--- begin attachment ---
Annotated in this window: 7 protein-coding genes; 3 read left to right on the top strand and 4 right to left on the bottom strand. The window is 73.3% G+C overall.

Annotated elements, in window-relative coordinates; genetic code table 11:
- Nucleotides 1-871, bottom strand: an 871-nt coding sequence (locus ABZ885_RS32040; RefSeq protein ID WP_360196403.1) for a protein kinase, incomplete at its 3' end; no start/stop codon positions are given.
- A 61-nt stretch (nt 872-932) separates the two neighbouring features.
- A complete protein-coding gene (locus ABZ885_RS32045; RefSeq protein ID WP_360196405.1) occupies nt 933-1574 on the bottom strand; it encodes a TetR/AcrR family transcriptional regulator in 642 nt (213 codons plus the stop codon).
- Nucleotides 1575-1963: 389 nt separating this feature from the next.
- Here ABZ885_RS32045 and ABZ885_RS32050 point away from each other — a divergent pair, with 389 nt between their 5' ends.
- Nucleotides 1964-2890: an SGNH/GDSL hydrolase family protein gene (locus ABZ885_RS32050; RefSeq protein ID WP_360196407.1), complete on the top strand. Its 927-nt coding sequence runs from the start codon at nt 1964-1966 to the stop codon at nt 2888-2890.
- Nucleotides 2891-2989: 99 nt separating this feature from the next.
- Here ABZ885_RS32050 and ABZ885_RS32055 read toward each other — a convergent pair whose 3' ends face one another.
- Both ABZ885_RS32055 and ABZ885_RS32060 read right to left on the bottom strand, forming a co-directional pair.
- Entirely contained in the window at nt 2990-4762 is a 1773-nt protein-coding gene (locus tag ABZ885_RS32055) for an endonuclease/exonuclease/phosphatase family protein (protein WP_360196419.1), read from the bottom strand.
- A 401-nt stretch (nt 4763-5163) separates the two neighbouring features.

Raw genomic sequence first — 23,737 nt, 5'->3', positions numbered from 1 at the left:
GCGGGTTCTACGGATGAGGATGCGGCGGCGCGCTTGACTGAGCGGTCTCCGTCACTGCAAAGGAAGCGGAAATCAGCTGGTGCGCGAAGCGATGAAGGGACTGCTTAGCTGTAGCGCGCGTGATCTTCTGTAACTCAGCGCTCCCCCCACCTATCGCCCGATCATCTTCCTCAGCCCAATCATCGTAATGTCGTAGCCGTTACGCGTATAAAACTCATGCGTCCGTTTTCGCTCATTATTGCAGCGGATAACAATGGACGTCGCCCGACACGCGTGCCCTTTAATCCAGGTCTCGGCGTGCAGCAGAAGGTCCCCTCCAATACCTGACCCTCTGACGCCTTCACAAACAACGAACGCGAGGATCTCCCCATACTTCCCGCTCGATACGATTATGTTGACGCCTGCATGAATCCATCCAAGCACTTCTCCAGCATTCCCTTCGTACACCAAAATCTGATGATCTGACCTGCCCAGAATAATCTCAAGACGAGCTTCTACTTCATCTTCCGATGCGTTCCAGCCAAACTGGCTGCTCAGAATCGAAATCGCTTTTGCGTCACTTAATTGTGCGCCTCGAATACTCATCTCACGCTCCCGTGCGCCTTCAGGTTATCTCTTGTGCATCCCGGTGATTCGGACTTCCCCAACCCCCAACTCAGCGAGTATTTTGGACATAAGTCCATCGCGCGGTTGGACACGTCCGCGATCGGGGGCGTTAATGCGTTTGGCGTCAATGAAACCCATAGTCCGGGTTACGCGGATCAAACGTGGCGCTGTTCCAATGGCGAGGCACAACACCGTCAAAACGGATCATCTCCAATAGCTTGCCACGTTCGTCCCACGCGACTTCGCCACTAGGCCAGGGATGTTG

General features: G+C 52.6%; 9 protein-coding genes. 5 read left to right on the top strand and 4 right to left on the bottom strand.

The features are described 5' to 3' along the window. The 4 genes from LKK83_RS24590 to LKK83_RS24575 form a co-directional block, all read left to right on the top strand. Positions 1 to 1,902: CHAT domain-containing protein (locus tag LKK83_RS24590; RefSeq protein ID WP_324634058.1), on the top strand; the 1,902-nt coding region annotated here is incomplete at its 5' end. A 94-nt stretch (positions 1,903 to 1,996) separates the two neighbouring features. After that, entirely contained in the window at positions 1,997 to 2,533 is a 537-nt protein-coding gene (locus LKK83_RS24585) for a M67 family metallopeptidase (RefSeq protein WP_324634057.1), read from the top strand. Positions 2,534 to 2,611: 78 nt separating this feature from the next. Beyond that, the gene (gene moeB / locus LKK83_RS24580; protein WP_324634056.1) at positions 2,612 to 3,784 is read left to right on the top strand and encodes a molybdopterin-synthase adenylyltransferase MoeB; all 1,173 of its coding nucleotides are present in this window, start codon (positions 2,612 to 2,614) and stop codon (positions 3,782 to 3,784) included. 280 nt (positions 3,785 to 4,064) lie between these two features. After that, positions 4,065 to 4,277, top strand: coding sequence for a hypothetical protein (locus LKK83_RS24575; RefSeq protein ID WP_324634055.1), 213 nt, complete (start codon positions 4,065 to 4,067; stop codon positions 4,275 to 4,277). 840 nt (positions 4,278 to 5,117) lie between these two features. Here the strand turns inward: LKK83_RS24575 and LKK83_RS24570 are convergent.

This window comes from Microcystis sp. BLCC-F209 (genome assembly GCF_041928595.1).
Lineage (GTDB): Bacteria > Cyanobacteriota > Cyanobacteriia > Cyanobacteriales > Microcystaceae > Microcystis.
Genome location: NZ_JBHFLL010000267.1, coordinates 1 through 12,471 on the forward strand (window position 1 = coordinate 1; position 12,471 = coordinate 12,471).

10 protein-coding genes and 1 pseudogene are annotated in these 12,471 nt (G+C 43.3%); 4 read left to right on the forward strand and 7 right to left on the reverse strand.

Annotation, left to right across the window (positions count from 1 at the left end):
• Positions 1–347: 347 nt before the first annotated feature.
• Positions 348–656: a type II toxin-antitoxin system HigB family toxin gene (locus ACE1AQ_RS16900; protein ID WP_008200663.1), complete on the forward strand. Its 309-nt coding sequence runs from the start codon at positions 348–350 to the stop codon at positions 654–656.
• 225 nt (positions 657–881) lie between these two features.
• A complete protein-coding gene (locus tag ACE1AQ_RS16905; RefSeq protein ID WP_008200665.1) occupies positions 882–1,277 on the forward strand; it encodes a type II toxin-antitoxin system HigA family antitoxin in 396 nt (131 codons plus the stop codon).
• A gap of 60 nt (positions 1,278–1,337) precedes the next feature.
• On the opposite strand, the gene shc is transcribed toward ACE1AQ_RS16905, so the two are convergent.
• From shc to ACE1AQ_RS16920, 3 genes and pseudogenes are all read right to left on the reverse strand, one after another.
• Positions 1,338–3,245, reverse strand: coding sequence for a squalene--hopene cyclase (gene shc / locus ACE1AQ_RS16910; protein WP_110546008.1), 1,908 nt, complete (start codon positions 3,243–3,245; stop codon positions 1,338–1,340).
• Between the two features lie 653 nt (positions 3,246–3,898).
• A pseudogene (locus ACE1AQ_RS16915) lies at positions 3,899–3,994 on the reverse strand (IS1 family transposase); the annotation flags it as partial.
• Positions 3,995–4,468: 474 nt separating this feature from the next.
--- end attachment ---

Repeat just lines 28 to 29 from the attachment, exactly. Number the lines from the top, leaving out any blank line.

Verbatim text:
• On the opposite strand, the gene shc is transcribed toward ACE1AQ_RS16905, so the two are convergent.
• From shc to ACE1AQ_RS16920, 3 genes and pseudogenes are all read right to left on the reverse strand, one after another.